Omaha’s Summer Arts Festival has been held downtown for the past 44 years, and even with its usual home, the area near the Gene Leahy Mall, under construction, the annual event isn’t moving too far away.

Only about half a mile, to be exact. The festival is moving north, to Mike Fahey Street between 10th and 14th Streets, near TD Ameritrade Park. Plans call for the festival to remain in this location in 2020 and ’21, and return to its usual spot on Farnam Street in 2022.

It isn’t the first time the festival has relocated, said Liz Kerrigan, chair of the festival’s board of directors. “It was in front of the courthouse before moving to the Gene Leahy Mall. This summer’s layout and the surroundings are going to give the festival a whole different look and feel.”

This year’s event, which runs Friday through Sunday, includes more than 130 artists from across the country, 15 live concerts, children’s activities and TasteFest, which features cuisine as varied as Pacific Rim noodles and Hawaiian shave ice.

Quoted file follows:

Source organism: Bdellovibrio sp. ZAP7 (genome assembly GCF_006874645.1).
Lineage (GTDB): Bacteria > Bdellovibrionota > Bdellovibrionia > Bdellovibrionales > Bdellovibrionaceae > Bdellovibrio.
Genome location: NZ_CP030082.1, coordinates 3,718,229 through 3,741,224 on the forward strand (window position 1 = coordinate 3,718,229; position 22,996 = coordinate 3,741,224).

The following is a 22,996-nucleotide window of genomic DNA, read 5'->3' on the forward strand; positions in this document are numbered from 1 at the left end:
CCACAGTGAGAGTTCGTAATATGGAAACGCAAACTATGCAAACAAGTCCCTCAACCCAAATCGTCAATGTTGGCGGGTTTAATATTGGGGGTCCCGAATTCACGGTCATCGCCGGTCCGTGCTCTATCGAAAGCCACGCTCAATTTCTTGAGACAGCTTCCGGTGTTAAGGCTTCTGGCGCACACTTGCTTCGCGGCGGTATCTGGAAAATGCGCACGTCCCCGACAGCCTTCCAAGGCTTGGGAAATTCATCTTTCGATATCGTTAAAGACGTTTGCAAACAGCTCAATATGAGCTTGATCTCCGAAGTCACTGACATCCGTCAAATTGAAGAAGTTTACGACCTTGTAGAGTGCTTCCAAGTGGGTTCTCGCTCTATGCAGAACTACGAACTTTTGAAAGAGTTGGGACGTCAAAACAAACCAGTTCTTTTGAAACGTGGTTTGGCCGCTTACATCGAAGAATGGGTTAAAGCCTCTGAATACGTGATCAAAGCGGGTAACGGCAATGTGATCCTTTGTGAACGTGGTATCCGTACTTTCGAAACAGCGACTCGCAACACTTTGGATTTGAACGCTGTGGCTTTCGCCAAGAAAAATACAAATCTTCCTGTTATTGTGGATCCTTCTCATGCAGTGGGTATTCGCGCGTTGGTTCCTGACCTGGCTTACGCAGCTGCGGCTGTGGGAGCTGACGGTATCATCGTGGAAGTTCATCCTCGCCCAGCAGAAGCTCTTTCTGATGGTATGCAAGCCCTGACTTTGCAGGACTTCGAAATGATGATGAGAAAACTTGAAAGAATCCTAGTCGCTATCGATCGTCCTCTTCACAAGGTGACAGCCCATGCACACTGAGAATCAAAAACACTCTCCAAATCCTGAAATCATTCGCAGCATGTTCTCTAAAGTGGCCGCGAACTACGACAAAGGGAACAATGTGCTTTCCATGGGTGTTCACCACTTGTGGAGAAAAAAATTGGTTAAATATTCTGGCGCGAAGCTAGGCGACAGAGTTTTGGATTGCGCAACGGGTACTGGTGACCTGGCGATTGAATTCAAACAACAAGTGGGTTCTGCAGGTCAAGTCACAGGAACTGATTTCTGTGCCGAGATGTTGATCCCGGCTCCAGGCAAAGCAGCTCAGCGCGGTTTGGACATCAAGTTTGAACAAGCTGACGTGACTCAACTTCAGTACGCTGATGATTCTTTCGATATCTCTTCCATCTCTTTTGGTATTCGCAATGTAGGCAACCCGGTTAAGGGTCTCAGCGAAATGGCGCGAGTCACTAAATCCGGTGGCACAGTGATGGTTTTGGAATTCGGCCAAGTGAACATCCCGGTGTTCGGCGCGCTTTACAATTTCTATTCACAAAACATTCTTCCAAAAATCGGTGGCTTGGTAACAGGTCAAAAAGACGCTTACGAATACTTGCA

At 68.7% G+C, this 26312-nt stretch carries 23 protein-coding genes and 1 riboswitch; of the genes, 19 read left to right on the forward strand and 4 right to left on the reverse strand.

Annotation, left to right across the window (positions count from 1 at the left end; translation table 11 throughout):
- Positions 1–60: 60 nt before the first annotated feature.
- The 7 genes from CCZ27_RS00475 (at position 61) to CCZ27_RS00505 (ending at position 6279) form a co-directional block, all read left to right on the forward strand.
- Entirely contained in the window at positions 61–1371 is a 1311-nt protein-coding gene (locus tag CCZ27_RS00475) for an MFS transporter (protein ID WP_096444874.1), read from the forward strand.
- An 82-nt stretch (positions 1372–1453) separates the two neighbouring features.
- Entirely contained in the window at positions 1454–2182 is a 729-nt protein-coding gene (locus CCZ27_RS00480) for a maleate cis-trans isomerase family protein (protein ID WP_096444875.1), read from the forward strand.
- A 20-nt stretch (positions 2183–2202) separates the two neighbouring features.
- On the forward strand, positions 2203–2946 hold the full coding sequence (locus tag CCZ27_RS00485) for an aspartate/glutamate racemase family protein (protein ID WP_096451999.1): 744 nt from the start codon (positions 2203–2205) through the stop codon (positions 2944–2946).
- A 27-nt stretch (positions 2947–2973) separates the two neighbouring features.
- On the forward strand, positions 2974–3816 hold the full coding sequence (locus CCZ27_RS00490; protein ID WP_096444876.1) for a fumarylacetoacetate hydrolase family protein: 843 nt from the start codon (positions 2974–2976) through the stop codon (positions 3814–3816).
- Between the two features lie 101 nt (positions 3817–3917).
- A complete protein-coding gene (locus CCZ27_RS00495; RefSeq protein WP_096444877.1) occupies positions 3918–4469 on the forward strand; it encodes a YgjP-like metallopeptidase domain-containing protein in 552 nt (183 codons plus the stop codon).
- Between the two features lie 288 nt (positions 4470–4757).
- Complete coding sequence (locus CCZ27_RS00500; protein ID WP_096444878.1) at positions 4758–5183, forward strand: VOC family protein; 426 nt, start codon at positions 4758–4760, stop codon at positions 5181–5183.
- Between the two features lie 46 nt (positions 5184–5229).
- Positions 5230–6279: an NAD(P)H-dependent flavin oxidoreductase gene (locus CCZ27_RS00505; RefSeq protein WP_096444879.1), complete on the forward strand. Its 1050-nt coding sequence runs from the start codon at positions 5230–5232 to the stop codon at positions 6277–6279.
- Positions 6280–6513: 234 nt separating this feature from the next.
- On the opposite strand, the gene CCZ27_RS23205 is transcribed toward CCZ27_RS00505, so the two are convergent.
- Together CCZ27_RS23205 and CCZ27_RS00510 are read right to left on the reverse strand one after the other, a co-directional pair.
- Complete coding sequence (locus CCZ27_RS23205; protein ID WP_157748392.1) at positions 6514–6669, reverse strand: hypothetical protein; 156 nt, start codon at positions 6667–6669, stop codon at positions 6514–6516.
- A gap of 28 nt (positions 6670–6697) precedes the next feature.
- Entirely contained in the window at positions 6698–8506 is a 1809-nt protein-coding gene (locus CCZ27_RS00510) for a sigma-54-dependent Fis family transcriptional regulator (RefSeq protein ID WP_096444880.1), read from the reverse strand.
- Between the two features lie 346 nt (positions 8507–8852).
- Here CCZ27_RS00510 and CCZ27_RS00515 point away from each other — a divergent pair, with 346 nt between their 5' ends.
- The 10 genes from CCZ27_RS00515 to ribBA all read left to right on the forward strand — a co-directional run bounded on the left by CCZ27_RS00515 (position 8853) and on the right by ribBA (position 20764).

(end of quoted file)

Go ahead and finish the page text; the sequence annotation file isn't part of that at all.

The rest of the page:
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“We work to make sure to offer something for everyone and to stay relevant and interesting,” Kerrigan said. “We do a lot of strategic planning and design the event to be inclusive for all members of the community.”

What people want above all else, of course, is art — lots of it. A jury of local artists and educators selected the lineup of artists from a pool of more than 250 applicants.

Just about every medium will be represented: painting, ceramics, sculpture, drawing, fiber, glass, printmaking, leather, photography and wood.

“There is something for everyone,” Kerrigan said.

Painter Ashley Corbello made the lineup. Based outside Kansas City, Corbello specializes in pet portraits and has attended the festival for the past four years. She comes back, in part, she said, because event organizers treat artists so well.

“They provide you with extra weights for your tents, which is the only show I know of that does that, and they bring you water when it’s blazing hot,” Corbello said. “They focus on artist safety. And the crowds are so pleasant. It’s so nice to be there.”

Katarina Gleisberg, an Omaha teacher and veteran of more than 10 Summer Arts events, said the event is the start to her summer ritual.

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“It’s a happy start to summer,” Gleisberg said. “This has been the longest winter of my life, and I’m looking forward to the event even more this year.”

Gleisberg is also looking forward to seeing how the ambiance changes with the new location.

“It’s going to be weird not having the festival at the Gene Leahy Mall, but the new setting is going to be cool,” she said.

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